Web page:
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The Russian Factor in the Israeli Elections

  • Jeremy Bransten

Prague, May 29 (RFE/RL) - Israelis head to the polls today to vote for a new national parliament and, for the first time ever, directly to elect a new prime minister. This makes the race between the incumbent prime minister - Labor party leader Shimon Peres - and Likud party leader Benjamin Netanyahu particularly important.

The issue of security has dominated the election campaign. The 72-year-old Peres, a veteran politician and architect of Israel's land-for-peace agreements with the PLO, says he is committed to continuing peace talks with the Palestinians.

Peres says he is following the legacy of Prime Minister Yitzhak Rabin, who was assasinated by a radical Jewish student last November. And he charged in the final days of the campaign that a Netanyahu victory would mean "disaster" for the peace process.

Peres argued that Likud's refusal to consider any more territorial concessions to Palestinians coupled with the party's insistence on expanding Jewish settlement of Israel's occupied territories would doom "final status" negotiations with the PLO.

Peres said a halt in the peace process could then return Israel "to the dark days of the intifada" - the violent Palestinian uprising. And that would in turn harm Israel's economy and endanger the country's prosperity.

The 46-year-old Netanyahu, on the other hand, accuses the Labor government of leaving Israel open to deadly attacks. Pointing as evidence to a spate of Islamic suicide bombings that killed a total of 59 people in Israel three months ago, Netanyahu says territorial concessions to the Palestinians have provided safe havens from which terrorists can once again strike at Israel.

In a television debate on Sunday, Netanyahu repeatedly accused Peres of weakening the country and of brining back ""fear" into the lives of ordinary Israelis.

The two candidates' opposing philospophies leave voters with a stark choice today, at least in matters of foreign policy. Polls show Peres and Netanyahu in a statistical tie, which means small interest groups have great power to influence the results.

Key players in this equation are the 700,000 immigrants who have arrived in Israel from the former Soviet Union since 1989. Known collectively in Israel as the "Russians", the new immigrants, when added to the alreday 250,000-strong "Russian" community, represent 12 percent of the electorate.

Former Soviet dissident Anatoly Sharansky, known as Natan Sharansky, since he settled in Israel after his release from Soviet prison, has formed a new political party to champion the rights of his immigrant compatriots. Sharansky himself is running for a seat in parliament and opinion polls show his Yisrael ba-Aliya or "Israel on the Rise" party could get up to six seats in the 120-member body. Sharansky has been careful not to endorse either Peres or Netanyahu for the prime ministership. Observers say that if the party does well, it could emerge as a much sought-after coalition partner by both Likud and Labor - giving new Soviet immigrants an important voice in Israeli politics, no matter who becomes prime minister.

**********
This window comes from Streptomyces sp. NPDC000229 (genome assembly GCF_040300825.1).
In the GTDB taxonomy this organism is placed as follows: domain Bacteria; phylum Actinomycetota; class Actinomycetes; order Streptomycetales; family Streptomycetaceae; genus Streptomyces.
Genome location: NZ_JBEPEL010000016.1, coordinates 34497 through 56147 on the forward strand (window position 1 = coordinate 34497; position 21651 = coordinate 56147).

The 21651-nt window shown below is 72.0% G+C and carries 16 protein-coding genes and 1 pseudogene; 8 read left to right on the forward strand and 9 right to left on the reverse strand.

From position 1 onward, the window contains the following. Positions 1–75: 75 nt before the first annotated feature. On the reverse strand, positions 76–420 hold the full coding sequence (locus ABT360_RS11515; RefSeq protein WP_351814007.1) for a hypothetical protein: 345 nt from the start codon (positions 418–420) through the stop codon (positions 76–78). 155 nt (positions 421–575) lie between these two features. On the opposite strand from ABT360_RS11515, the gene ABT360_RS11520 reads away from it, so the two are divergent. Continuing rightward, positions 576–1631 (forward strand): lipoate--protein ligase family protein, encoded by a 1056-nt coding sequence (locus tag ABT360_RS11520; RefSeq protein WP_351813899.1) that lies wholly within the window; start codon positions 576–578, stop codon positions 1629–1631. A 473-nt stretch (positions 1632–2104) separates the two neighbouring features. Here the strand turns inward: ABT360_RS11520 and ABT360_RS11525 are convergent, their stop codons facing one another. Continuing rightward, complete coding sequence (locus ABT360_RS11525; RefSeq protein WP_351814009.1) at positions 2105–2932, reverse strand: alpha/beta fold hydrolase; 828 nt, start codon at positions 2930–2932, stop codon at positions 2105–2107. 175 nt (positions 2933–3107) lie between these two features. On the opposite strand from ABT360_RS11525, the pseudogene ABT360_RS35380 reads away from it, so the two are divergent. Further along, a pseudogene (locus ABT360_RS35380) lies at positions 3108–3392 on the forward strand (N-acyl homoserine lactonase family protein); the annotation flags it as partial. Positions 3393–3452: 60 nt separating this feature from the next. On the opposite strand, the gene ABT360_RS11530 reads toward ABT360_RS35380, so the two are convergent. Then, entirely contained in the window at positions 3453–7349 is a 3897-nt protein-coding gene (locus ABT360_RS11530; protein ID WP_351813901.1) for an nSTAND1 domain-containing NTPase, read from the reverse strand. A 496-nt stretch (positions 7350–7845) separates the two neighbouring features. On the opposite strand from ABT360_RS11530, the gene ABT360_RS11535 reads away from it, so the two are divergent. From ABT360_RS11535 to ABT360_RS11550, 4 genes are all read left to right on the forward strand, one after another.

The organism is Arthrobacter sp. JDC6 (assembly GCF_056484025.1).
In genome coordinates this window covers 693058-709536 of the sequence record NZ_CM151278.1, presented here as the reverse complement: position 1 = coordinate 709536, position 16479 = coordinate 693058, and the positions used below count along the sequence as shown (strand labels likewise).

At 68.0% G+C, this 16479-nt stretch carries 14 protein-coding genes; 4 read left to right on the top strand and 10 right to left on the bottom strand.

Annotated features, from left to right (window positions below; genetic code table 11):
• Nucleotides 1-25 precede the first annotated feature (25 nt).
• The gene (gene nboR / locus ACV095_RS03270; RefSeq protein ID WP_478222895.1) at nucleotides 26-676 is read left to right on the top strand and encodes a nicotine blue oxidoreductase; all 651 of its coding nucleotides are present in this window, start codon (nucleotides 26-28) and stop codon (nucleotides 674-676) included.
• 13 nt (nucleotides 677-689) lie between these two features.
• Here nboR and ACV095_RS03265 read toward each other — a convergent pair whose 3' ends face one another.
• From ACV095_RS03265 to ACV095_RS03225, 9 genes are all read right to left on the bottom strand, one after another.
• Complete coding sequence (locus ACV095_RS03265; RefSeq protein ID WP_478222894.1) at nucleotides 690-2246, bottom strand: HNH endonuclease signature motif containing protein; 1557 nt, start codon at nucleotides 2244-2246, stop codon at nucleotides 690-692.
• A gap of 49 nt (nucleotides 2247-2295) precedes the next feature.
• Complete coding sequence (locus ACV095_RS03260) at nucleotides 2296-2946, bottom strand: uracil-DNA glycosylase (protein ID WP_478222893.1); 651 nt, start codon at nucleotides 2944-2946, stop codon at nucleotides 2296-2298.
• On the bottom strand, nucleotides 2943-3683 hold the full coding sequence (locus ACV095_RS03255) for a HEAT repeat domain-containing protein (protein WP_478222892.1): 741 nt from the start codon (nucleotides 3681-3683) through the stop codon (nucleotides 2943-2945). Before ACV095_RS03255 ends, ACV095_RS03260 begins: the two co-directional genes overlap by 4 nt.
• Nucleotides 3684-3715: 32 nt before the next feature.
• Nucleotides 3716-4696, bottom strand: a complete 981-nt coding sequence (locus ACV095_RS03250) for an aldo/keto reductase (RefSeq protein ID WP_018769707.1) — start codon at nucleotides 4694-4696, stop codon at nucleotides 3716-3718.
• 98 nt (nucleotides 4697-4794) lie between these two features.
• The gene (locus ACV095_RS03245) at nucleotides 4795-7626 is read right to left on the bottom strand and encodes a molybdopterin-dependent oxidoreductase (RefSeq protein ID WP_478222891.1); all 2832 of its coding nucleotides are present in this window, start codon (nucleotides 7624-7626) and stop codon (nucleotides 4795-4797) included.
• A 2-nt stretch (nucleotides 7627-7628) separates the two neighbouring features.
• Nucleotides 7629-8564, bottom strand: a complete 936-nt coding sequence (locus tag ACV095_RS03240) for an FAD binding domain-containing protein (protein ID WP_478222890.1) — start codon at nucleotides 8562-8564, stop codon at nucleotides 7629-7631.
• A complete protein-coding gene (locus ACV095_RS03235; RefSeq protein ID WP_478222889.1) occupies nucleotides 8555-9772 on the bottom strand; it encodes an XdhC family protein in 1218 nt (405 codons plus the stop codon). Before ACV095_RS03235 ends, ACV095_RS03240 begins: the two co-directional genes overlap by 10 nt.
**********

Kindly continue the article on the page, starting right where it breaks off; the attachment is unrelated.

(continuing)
Although economic issues have been overshadowed in this year's campaign, economics is what unites most of the Soviet immigrants. Although a large percentage of the new immigrants came to Israel with high professional qualifications, only 30 percent of those who have found jobs are working in their chosen field. Israel now has thousands of former Soviet doctors, lawyers and engineers who are earning minumum wages as garbage collectors, security guards and construction workers. The new "Russian" immigrants account for 30 percent of children living in poverty and 22 percent of the elderly poor.

While they struggle to integrate into Israeli society, Sharansky complains that Russians are often portrayed by the popular media as wheeler-dealers, mafia types who are at worst dangerous and at best alcoholics. Young women are often depicted as little more than prostitutes. Sharansky says that over time, such portrayals have become so routine they are considered "less sensational and more a matter of fact."

Both Peres and Netanyahu are keenly aware of the importance of the "Russian" vote and both have courted "Russian" voters - with personal appearances and TV ads subtitled in Russian. Earlier this week, Sharansky even called police to complain about a series of fake Russian-language newspaper ads saying that Sharansky's party had decided to support the Labor party. The ads were quickly removed.

Sharansky's supporters are split on the issue of negotiations with the Palestinians. They are one of the few groups in this Israeli election more concerned with "bread and butter" economic issues. But when the dust settles, economic issues will once again rise to the fore and Sharansky and his supporters could find themselves newly empowered.